Creating meaningful content requires data, technology, and scale, all of which are key competitive differentiators that BuzzFeed uses to reach our audience wherever they are. Our data-driven approach to content creation is designed to benefit all stakeholders across our ecosystem: audiences, creators, advertisers and social platforms.

BuzzFeed began as a lab in New York City, experimenting with content, formats, and distribution on the Internet. Over 15 years, we have established a deep understanding of modern media and developed proprietary technology designed to rapidly scale and monetize digital content. Machine learning and analytics power everything from our scaled tech stack of quiz makers built into CMS to proprietary algorithms and custom tools for content creators and brand advertisers to headline optimization.

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Supported by our highly scalable and repeatable technology platform, our data-driven content flywheel informs our most important decisions, from investment in individual pieces of content to large-scale acquisitions. In tandem, our cross-platform distribution model maximizes audience reach and revenue opportunities. Our content and brands are ubiquitous, platform-agnostic, and designed for modern-day consumption patterns, providing engagement behavior data and learnings across the BuzzFeed network. With this distribution strategy driving scale, efficiency, and adaptability, we capture the interests of our audience, inform our content creators and journalists, help advertisers reach their target audiences, and provide high-quality brand-safe content to the social platforms.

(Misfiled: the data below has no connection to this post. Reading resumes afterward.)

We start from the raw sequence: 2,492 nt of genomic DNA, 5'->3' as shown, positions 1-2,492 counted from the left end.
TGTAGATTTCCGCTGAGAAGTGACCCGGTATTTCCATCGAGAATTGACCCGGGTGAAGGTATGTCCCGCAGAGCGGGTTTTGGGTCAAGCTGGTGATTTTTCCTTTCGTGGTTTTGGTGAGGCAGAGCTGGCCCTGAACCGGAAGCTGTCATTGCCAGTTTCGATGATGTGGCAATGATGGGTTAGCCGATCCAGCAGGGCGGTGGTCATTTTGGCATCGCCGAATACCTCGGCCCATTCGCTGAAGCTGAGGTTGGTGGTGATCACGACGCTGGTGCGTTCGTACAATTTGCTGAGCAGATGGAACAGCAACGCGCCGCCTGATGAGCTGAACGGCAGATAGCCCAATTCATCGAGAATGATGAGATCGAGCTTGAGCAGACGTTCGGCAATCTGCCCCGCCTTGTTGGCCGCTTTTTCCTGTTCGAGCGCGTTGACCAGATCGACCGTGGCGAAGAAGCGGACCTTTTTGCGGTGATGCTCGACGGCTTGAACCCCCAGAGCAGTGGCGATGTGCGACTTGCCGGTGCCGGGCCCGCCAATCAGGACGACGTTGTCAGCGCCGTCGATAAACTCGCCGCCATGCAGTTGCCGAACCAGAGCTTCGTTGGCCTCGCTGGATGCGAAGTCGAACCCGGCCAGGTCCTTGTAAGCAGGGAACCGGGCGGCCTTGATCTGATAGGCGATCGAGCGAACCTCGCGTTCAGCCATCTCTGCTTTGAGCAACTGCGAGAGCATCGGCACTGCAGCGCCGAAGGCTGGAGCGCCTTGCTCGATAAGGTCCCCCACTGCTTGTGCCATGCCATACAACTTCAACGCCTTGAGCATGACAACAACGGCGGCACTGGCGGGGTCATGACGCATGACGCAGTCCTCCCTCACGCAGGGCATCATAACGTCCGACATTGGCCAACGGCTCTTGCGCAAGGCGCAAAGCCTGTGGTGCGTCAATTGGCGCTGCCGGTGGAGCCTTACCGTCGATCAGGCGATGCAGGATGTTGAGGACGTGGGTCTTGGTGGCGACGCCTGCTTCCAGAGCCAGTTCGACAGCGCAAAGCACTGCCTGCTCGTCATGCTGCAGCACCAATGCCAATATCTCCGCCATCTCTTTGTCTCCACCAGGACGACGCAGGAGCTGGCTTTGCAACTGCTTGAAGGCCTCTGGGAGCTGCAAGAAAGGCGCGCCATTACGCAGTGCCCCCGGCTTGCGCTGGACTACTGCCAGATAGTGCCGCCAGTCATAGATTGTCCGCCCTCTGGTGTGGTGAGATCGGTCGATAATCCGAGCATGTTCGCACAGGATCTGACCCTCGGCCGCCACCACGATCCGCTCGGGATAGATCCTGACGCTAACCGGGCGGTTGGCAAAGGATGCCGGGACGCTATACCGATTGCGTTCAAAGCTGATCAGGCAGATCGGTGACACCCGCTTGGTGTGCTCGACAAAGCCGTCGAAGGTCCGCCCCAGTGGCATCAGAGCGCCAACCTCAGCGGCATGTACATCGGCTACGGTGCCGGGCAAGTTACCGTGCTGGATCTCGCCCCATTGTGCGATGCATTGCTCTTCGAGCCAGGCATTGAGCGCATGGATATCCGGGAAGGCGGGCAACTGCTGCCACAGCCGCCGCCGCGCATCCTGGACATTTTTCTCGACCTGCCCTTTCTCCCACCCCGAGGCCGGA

Our differentiated model for content creation and distribution is designed to serve all stakeholders in our ecosystem.

These proprietary tools and technologies ensure we are serving our audiences compelling, culturally relevant content regardless of platform.
Our content creators and journalists also benefit greatly, as internal dashboards and metrics provide heightened visibility on audience interaction, allowing them to focus on content and formats that maximize engagement and revenue.
Similarly, advertisers rely on our audience insights and first-party data tools to optimize their ad campaigns.
Our data-driven approach to content creation also resonates with the large social platforms seeking an alternative to user-generated content.

Our Business Model

Powered by our highly scalable data-driven content flywheel, BuzzFeed has grown into a large scale, global media company that distributes content across owned and operated, as well as third-party, platforms. In recent years we have leveraged our media network to develop a comprehensive suite of digital advertising products and services and extend into complementary business lines such as long-form content development and commerce.